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Ph.D. Theses

Validity Guided Robust Fuzzy Clustering Methods for Characterizing Clusters in Noisy Data

By Mary Anne L. Egan
Advisor: Mukkai S. Krishnamoorthy
December 3, 1997

This thesis extends the robustness of fuzzy clustering and genetic algorithms in uncovering structure in noisy data. It presents three general-purpose clustering techniques applicable in the presence of noise. The objective of cluster analysis is to group observed data in such a way that the entities within a cluster are more similar to each other than to those in other clusters. It is one of the most widely used procedures for exploratory data analysis in many disciplines, including crystallographic statistics, economic trend analysis, image processing and data mining. These problems consist of a set of n points in (d and require the accurate description of cluster center, shape and size despite the high percentage of noise points. The work presented in this dissertation extends traditional clustering techniques through the combination of noise models and validity measures.

This thesis examines several instances of clustering problems and solutions. The first clustering instance is the characterization of diffuse clusters embedded in data sets with noise levels typically greater than 50%. This algorithm is able to accurately locate clusters in both dense and sparse data sets and has a demonstrated sensitivity with even a few cluster points. A statistical test based on Ripley's K function is used to determine complete spatial randomness, or lack of any clustering. If clustering is present, a robust noise-clustering algorithm is implemented for increasing numbers of clusters. For each cluster assignment, a validity measure based on the combination of fuzzy hypervolume, partition density and average fuzzy density is used to identify the optimum number of clusters. This is an objective technique that requires no prior knowledge of the number or the size of the clusters in the data.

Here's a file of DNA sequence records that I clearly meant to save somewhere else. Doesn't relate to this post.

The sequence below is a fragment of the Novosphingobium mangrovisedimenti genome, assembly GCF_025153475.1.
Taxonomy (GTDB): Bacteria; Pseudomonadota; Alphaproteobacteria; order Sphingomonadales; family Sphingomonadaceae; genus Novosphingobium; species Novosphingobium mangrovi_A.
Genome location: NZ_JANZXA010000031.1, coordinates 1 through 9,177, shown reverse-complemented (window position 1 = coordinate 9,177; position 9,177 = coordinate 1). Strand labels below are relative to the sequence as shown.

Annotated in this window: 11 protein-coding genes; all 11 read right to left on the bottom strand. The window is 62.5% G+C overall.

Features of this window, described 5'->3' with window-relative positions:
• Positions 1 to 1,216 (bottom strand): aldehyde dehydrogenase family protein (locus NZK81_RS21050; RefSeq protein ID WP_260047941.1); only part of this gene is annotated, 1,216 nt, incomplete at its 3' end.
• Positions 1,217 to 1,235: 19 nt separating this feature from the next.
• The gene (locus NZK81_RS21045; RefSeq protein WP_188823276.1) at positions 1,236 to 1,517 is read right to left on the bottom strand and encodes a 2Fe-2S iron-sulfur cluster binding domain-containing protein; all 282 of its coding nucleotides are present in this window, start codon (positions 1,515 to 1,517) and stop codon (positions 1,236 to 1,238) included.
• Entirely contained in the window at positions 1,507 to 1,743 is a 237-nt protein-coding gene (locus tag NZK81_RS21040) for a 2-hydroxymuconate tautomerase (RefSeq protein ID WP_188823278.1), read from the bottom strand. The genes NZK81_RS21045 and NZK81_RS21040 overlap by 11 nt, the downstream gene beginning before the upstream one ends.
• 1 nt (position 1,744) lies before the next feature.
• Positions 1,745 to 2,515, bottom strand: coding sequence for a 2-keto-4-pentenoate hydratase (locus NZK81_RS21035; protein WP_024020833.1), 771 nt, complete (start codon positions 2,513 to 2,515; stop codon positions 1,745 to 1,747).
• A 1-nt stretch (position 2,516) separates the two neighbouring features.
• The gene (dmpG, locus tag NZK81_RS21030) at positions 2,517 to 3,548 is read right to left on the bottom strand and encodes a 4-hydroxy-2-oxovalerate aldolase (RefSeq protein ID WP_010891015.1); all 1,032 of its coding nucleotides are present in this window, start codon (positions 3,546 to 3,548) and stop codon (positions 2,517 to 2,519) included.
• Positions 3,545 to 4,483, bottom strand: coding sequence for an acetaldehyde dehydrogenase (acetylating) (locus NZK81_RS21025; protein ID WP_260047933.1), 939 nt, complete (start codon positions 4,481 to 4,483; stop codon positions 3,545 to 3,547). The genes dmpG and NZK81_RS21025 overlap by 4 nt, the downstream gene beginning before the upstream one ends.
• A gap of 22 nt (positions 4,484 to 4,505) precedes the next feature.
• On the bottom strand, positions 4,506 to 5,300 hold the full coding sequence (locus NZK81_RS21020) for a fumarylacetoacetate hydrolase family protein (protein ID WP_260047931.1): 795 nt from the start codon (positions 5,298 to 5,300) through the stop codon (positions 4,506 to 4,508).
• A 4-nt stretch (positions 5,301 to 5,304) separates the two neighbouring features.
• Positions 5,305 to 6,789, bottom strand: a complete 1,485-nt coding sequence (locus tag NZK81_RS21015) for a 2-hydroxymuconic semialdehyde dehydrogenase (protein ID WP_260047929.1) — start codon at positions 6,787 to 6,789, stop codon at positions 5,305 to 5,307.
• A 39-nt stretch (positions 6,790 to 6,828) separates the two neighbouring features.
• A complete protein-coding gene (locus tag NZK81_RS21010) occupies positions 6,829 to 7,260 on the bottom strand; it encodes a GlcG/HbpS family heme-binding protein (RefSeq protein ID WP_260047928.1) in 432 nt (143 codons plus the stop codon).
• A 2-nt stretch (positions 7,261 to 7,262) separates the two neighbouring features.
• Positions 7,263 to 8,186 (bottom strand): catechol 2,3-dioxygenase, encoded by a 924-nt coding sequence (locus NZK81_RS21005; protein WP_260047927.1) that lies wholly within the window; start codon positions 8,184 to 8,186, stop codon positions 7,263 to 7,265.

The second clustering instance is an elliptical shell characterization problem. Characterizing ellipses is difficult due to their nonlinear definition and the background noise associated with the images. An ellipsoidal shell cluster prototype is obtained by using a norm induced by an adaptive symmetric positive definite matrix as a distance metric in the objective function. A validity measure based on the combination of fuzzy circumference, average fuzzy density and shell thickness is used to identify the optimal number of clusters.

This thesis also investigates the utility of genetic algorithms in locating clusters in noisy data. A genetic algorithm with nonoverlapping populations is presented incorporating a fitness function similar to the objective function of the robust fuzzy clustering method. Empirical results compare the efficiency and accuracy with the robust fuzzy clustering method.

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